A question that has come to the minds of many new vapers. Alternatively, as a current vaper or e-cigarette user, you may newly be wondering if "is it safe to vape around children?".
Patented in the 1960’s, e cigarettes really did not have the attention as they today. And with that attention, all the hysteria on vaping and it's controversial effects on health, these question arose.
Valid questions considering the media mentions that vaping receives and it's oftentimes comparison to cigarette smoking. While vaping is different than cigarettes, the question still remains.
With more and more banning e-cigarette sales, or vape banned in public places being put into law daily, the impression of vaping and second-hand vape can ultimately be put into the same bucket as cigarette smoking. But is that assumption more damaging than the truth?
To someone not familiar with e cigarettes the first idea that may spring to mind when seeing the exhale of a vape hit is the word "smoke". But with a little bit of education on the subject of vaping one can quickly learn the mechanics of vape devices and learn that their initial guess was wrong.
Cigarettes emit smoke, a product of combustion. Equal to burning any substance with fire. This produces carcinogenic particles including tar, carbon monoxide and other cancer-causing chemicals.
Vape clouds are a product of heating vape juice with a metal coil that is typically housed in an atomizer. This process of vaporizing the e-liquid does not contain any carbon monoxide or tar.
This can possibly be due to the fact that the base of almost all e juices on the market contains only two ingredients, propylene glycol, and glycerin. Products that are sometimes found in everyday food, cosmetics, and medical prescriptions. While cigarettes have about 7,000 chemicals, with over 60 of them to be known to be cancer-causing.
So does this mean second hand vapor is not dangerous? Let’s look at some studies.
Studies such as a 2017 UC San Diego depict a different message than what has been in the headlines. Researchers went into 193 homes to measure fine particles left behind by smokers and vapers living inside the residence. They found no effect on the air quality due to vaping.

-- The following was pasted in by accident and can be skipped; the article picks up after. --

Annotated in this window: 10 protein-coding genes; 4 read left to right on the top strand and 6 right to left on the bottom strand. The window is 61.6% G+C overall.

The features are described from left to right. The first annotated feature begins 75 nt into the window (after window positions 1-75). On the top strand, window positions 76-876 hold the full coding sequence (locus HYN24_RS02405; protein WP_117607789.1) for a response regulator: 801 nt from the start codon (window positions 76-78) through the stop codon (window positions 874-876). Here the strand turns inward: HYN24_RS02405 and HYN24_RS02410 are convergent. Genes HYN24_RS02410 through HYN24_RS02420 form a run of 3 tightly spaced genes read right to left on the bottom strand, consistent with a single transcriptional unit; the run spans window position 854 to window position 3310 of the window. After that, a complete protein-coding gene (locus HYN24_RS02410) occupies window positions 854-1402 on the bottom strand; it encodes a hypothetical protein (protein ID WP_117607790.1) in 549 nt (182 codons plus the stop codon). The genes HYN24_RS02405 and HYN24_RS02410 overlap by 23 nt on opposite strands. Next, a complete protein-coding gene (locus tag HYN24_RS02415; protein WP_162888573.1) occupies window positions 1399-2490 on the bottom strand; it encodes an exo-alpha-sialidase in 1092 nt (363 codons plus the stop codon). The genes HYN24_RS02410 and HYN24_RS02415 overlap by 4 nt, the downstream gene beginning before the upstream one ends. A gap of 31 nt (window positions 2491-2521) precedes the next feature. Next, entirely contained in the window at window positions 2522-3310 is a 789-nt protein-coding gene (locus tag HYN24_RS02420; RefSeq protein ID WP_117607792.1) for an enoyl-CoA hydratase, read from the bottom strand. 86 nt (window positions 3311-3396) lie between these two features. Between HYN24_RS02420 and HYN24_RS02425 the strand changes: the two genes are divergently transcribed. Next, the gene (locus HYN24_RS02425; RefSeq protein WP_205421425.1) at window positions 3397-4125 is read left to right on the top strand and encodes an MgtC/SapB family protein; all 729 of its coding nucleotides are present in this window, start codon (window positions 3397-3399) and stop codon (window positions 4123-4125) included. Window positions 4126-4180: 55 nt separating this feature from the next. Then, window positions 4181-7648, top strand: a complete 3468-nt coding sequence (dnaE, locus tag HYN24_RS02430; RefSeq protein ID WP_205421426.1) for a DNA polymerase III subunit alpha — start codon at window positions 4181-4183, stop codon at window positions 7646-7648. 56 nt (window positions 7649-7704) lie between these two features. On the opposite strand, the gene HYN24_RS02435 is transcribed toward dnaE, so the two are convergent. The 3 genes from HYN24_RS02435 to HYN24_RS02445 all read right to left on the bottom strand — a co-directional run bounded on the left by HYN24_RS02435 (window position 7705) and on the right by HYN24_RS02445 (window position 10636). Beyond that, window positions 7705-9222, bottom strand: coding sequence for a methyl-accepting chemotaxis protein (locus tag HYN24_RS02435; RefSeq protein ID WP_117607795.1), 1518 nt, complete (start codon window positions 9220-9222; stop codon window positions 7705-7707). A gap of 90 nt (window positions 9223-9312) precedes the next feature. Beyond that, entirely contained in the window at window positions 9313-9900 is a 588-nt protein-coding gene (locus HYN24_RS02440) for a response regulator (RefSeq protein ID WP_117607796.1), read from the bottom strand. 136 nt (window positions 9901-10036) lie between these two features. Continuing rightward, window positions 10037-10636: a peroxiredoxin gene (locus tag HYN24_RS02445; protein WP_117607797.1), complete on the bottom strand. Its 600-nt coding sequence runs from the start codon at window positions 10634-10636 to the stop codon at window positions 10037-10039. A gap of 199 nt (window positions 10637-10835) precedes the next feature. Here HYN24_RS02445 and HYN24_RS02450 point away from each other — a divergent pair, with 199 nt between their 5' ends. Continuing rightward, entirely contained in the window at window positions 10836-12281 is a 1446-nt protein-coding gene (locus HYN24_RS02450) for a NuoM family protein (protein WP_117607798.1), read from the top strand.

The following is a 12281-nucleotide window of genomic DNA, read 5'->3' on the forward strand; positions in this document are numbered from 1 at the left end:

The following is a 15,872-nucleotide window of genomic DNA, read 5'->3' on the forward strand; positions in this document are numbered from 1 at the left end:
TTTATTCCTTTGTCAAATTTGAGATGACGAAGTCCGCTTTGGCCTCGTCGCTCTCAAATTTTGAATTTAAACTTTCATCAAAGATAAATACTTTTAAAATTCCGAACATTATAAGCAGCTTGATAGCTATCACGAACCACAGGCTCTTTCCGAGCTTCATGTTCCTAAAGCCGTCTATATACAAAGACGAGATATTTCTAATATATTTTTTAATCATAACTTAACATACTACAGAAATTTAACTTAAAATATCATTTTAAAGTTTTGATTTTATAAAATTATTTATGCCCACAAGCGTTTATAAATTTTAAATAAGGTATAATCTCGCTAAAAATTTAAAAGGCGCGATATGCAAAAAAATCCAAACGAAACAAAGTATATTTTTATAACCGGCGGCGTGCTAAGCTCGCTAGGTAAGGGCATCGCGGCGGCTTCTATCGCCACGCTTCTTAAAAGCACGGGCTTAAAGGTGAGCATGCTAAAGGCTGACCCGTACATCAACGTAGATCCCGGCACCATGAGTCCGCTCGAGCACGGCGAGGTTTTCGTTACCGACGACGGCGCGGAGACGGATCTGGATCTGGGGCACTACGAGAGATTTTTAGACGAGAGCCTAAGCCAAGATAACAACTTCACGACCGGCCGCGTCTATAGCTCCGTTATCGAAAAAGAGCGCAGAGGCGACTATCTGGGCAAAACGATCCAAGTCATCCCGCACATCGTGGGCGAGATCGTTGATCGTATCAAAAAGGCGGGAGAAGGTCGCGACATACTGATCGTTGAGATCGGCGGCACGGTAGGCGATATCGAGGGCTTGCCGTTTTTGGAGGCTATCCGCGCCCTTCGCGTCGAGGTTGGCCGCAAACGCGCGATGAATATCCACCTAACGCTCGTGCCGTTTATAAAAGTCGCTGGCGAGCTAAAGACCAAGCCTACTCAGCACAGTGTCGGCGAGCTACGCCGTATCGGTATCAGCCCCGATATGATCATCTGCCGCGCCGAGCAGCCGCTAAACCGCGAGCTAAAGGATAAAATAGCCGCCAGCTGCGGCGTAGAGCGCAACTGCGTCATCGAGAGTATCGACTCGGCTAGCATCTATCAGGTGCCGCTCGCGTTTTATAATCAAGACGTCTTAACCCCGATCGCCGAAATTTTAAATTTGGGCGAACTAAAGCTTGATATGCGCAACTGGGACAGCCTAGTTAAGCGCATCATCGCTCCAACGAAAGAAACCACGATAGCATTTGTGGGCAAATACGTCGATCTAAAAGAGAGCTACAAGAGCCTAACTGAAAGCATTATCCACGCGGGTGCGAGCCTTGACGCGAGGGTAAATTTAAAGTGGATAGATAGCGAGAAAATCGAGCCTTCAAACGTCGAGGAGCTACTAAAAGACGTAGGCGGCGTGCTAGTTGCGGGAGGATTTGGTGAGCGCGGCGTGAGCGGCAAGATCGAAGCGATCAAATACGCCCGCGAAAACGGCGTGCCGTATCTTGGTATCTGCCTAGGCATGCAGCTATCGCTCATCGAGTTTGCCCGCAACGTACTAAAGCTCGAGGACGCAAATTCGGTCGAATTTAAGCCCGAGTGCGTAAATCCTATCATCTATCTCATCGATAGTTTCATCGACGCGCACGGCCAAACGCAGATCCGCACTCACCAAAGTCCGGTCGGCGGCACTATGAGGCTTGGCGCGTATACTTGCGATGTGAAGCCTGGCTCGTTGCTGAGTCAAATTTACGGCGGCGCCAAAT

Another study by NIOSH, a CDC agency, went directly to the vape cloud source, a vape shop. A place where vape aerosol is constantly being produced by customers. What did they find? Toxic levels below the occupational exposure limits.
And finally, a research article conducted by Igor Burstyn, an expert in the field of toxicology at Drexel University. Research that is commonly used to dispell the ongoing negative media onslaught towards vaping.
Dr. Burstyn and his team found that there was no potential for dangerous contaminants exposure associated with the use of vaping devices such as e-cigarettes. Or at least exposure to the level that it would warranty concerns to one's health. They did note, however, their uncertainty to direct exposure.
Unfortunately, because vaping is still fairly new and long term studies, for the most part, have not been done to state a certain answer, the question of "is second-hand vape bad?" is for now inconclusive. We are left to trust conflicting studies, all from reliable sources.
The studies mentioned in the articles state second hand vape clouds to be fairly non-destructive to one’s health. Yet, the technology to measure the true health effects on vaping, as well as case studies built from an extended period of research has simply not been conducted in a manner that is universally held to be true. Studies on the benefits of vaping can be found equally as the studies on vaping health risks.
Meaning a definite yes or no answer to the question of "is second hand smoke dangerous?" has not been determined.
And with the political weight that vaping, vape flavors, and teen vaping have had on the industry, we may never get a trusty worthy statement.
What are your thoughts? Have you decided to change to vaping to possibly not affect the ones around you or in your home?
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